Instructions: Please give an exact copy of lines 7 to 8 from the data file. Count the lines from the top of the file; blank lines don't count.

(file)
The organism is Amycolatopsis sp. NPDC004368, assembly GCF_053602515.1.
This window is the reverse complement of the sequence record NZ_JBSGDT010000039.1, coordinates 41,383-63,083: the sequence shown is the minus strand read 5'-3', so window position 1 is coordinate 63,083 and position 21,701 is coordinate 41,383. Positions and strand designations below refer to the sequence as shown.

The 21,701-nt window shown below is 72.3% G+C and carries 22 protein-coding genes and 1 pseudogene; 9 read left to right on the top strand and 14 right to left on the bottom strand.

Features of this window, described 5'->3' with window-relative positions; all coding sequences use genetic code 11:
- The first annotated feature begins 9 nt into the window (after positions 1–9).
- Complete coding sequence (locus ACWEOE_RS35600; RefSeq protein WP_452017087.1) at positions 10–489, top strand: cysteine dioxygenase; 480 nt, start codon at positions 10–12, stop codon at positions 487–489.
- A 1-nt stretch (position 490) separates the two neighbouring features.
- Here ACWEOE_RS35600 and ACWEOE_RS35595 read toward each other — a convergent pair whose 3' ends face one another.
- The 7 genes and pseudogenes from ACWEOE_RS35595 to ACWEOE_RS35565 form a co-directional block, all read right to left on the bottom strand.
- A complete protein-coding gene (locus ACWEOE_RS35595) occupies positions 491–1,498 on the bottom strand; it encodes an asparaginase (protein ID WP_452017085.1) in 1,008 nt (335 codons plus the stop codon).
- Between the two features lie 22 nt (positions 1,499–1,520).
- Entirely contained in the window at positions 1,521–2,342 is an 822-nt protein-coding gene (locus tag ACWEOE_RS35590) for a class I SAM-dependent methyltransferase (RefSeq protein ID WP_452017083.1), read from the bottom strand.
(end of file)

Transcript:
- A 1-nt stretch (position 490) separates the two neighbouring features.
- Here ACWEOE_RS35600 and ACWEOE_RS35595 read toward each other — a convergent pair whose 3' ends face one another.